Nicholson issues warning on Mercosur

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Outgoing Member of the European Parliament Jim Nicholson has reiterated his concerns about the potential impact of any trade agreement between the EU and Mercosur bloc of South American countries for local agriculture.

The Ulster Unionist representative and longstanding member of the European Parliament’s Agriculture Committee made the comments as reports indicate that negotiations are entering their final phase.

Mr Nicholson said: “Throughout the intervening period of time I have consistently raised concerns about the impact an additional influx of beef from the South American trade bloc will have on the European market and on Northern Ireland’s farmers in particular. I and MEP colleagues have used every opportunity to highlight problems regarding controls and traceability standards in the bloc’s food supply chain. There are also significant concerns in relation to habitat destruction, workers’ rights and animal welfare standards throughout Mercosur.

“The EU/Mercosur talks have stalled periodically but there has been a renewed focus on reaching agreement from both sides in recent years - the European Commission has even pressed ahead in spite of the so-called ‘rotten meat’ scandal in Brazil in 2017.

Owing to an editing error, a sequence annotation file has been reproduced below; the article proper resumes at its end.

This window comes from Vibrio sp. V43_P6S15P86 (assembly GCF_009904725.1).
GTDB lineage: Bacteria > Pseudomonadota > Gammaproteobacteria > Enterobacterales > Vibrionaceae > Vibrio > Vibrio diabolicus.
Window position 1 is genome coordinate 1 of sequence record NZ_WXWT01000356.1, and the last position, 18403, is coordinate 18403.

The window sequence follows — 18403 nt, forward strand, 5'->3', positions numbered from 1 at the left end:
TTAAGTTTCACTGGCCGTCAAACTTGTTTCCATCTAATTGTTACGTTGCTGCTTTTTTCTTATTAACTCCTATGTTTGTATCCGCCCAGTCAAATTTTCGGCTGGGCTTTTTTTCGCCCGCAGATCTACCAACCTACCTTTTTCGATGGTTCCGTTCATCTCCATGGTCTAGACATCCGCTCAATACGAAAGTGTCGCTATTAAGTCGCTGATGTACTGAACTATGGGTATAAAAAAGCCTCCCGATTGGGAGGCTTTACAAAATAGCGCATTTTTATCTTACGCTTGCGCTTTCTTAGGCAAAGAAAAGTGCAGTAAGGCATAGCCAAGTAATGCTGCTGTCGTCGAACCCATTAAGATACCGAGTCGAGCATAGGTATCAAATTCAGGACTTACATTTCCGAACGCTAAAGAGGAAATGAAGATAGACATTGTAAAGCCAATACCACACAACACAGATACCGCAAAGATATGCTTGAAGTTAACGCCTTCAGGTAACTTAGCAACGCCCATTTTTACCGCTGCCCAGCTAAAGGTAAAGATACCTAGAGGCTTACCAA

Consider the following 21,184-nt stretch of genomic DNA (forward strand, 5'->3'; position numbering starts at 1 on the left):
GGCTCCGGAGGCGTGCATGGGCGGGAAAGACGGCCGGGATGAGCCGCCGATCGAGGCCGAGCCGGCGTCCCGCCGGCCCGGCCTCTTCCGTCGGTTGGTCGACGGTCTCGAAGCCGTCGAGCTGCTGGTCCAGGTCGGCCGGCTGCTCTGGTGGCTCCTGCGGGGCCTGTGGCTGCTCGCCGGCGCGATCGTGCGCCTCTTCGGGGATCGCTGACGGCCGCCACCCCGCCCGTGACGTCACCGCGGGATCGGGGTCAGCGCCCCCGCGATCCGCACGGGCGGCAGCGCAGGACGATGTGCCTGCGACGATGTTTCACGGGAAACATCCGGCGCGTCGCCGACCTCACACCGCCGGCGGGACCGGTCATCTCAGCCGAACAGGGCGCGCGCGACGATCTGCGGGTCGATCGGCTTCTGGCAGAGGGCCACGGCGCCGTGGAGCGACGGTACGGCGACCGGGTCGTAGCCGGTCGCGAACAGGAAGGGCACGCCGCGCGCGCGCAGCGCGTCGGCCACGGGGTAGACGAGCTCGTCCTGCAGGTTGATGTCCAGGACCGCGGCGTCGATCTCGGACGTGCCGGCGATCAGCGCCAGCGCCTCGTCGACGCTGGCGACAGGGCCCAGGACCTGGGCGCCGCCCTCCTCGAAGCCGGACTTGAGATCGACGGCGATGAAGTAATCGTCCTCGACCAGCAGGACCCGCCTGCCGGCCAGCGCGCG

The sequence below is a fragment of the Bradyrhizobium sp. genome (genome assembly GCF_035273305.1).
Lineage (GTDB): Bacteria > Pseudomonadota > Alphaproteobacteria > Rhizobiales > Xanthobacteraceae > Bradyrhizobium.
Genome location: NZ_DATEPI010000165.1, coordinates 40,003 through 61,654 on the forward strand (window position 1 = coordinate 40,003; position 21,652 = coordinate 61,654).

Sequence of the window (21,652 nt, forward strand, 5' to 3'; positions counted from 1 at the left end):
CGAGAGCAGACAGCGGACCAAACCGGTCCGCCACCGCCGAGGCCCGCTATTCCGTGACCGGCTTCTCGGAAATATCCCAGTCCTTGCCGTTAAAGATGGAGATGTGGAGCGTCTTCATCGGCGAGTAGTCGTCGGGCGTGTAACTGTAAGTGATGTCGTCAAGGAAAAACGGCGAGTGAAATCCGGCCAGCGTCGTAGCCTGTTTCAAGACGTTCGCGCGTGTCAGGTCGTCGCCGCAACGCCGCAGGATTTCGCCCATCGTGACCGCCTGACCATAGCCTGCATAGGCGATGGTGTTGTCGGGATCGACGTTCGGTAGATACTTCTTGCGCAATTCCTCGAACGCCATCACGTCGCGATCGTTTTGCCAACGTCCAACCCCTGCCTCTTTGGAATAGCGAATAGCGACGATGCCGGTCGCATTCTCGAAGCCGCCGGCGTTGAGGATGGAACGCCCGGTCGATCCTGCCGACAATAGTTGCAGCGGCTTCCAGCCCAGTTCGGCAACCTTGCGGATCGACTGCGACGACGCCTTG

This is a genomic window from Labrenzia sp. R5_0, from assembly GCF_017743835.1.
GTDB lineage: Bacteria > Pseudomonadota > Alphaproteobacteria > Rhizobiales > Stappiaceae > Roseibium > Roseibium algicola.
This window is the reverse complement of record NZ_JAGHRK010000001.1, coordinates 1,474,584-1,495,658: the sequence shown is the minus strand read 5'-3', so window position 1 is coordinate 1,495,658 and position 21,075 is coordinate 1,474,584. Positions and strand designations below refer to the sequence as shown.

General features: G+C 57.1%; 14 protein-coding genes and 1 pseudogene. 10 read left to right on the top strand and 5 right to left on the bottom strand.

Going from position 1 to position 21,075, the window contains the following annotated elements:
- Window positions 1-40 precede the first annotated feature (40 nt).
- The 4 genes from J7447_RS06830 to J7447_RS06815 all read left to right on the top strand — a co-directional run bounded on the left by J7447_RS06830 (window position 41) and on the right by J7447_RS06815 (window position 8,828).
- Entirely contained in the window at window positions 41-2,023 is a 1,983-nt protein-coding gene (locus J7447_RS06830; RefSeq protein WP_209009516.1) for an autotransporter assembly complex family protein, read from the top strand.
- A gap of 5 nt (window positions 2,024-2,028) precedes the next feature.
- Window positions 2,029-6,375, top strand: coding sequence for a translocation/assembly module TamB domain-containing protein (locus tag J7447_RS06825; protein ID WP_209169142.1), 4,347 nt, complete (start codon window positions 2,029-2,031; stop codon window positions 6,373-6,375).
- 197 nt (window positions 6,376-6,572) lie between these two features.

“Recent reports suggest that the negotiations are now entering their final phase, discussions I have had with officials in Brussels back these reports up. Furthermore, in the past few days Irish PM Leo Varadkar, French President Emmanuel Macron and their Belgian and Polish counterparts have jointly written to the European Commission President Jean-Claude Juncker warning of the consequences of opening up EU markets to agricultural products from Mercosur. These countries have consistently been to the fore in calling for agricultural interests to be defended in the negotiations. This is a period of change in Brussels, newly elected MEPs will meet in the European Parliament in Strasbourg for the first time on 2nd July whilst talks are underway between the EU’s leaders to decide who replaces Jean-Claude Juncker and Donald Tusk and to allocate portfolios to new Commissioners. Given the long-term implications of any trade deal between the EU and Mercosur bloc it is important that the political horse-trading in Brussels doesn’t divert attention away from what is a crucial stage in these long-running negotiations.”